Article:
ALEX BAG — It’s insanely curly, in a really bad way. Sometimes it looks pre-Raphaelite, but mostly it just looks like a rat’s nest. Anyway, my misspent youth — and my misspent midlife crisis — was defined by music. In the ninth grade I was into The Dead Kennedys, The Butthole Surfers, The Cure, and The Smiths. The Aquarius-time shape-shifter in me goes back to 1977: then it was The Stooges, Joy Division, Gang of Four, Wire — mostly punk. And then it was Patti Smith, Suicide, and all that New York punk stuff. I really liked Television and I loved Richard Hell. I went through a lot of phases — music’s always been super hard on me.

SHAMIM MOMIN — Where are you from? 
ALEX BAG — Well, I was born on the Upper West Side. But when I was four or something we moved to glorious, glamorous New Jersey, the place I’m staying now. It’s like 20 or 30 minutes away from the city.

SHAMIM MOMIN — Didn’t you have an affair with your high school boyfriend or something like that?
ALEX BAG — Well, no. He was never my boy-friend. He was just someone I had a crush on.

SHAMIM MOMIN — Oh, that’s even better. I love it. 
ALEX BAG — It finally happened, 25 years later.

SHAMIM MOMIN — That’s hilarious. Tell me the story! 
ALEX BAG — My crush on him started when I was really young. Our parents were friends and one time we all went on vacation together. I was awkward and weird — surprise, surprise. I must have been 11 or 12 and he was two years older. He was really beautiful — and he still is. I asked him if he remembers all this, but he doesn’t.

SHAMIM MOMIN — He doesn’t remember that your families went on vacation together?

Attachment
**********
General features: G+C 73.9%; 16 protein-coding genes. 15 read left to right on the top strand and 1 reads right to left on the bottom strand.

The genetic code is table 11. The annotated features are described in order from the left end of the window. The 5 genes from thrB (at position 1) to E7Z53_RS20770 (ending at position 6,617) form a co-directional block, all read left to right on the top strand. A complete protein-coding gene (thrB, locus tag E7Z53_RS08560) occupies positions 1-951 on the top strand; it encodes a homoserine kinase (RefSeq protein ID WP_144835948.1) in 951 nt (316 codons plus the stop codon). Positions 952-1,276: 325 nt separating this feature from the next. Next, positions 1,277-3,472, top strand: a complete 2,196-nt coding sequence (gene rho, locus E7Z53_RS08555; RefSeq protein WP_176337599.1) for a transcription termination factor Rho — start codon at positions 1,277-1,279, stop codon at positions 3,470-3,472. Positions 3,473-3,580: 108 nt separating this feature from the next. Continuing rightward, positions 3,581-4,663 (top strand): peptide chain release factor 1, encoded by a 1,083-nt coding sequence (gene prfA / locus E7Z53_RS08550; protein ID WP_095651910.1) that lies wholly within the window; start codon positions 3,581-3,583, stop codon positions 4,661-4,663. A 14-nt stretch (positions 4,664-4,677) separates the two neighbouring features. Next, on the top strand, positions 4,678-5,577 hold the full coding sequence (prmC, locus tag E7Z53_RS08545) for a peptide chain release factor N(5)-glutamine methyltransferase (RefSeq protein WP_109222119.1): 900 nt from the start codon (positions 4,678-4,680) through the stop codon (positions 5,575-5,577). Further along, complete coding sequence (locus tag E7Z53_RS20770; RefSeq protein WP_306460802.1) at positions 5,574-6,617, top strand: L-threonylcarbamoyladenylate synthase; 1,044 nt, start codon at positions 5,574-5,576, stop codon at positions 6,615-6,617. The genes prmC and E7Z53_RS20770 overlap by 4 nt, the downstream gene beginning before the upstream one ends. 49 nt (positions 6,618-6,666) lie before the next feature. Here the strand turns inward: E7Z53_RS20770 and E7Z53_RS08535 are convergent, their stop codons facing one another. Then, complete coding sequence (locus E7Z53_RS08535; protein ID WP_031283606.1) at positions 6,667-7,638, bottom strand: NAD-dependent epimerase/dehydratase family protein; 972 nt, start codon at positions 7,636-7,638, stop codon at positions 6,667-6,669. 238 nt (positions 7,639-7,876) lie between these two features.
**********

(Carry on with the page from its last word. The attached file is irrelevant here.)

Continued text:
ALEX BAG — He kind of remembers that, but he doesn’t remember this particular moment — it’s one of those things that’s etched in my memory bank — when we were sitting at a picnic table and he was singing along to a Beatles tape. He sang “Come Together” to me, all the way through. I couldn’t remember what song it was, and then when I did, it totally cracked me up because that’s what we’d been trying to do for the last four months. I think I might have bought some pot from him in high school a couple times. But it was a secret crush, because he was a Lothario.

SHAMIM MOMIN — Did you tell him all this when you saw him again? 
ALEX BAG — Yes. After we started hooking up, I spilled my guts to him. I mean, it wasn’t a freakish thing — I wasn’t stalking him.

SHAMIM MOMIN — No, no, you just had a crush on him. Has he changed? Is he cuter? Is he lame?
ALEX BAG — Well, I was trying to get over breaking up with someone else, so the timing was right. It was a bad breakup. The man, who shall remain nameless, and I went out for eight years, and he broke up with me on New Year’s Day, which was just great. I heard the death rattle before it happened but it was still really bad. Not that it’s ever good. But he just sort of stopped speaking to me and wouldn’t give me an explanation why. I kept saying, “Alright, alright, so you met someone else.” And he was like, “No, it’s not like that. That’s not what’s going on.” I’m like, “So it’s me, then!” But he wouldn’t say anything. And I’m like, “What’s wrong with me?” And he really knew me — what a vivid imagination I have, what a big ball of self-hatred I am. He should’ve known enough to at least offer me some kind of explanation, so that I wouldn’t spend endless hours going over everything with a flea comb, like, “What did I say? What did I do?” I went into therapy again after that happened, and it was helping me. Then this other guy came along. I couldn’t have sat down at a drawing board and come up with a better plan of action. My therapist agreed. He’s just a nice guy. Another musician — another Gemini carpenter-musician. The first guy was also a Gemini carpenter-musician.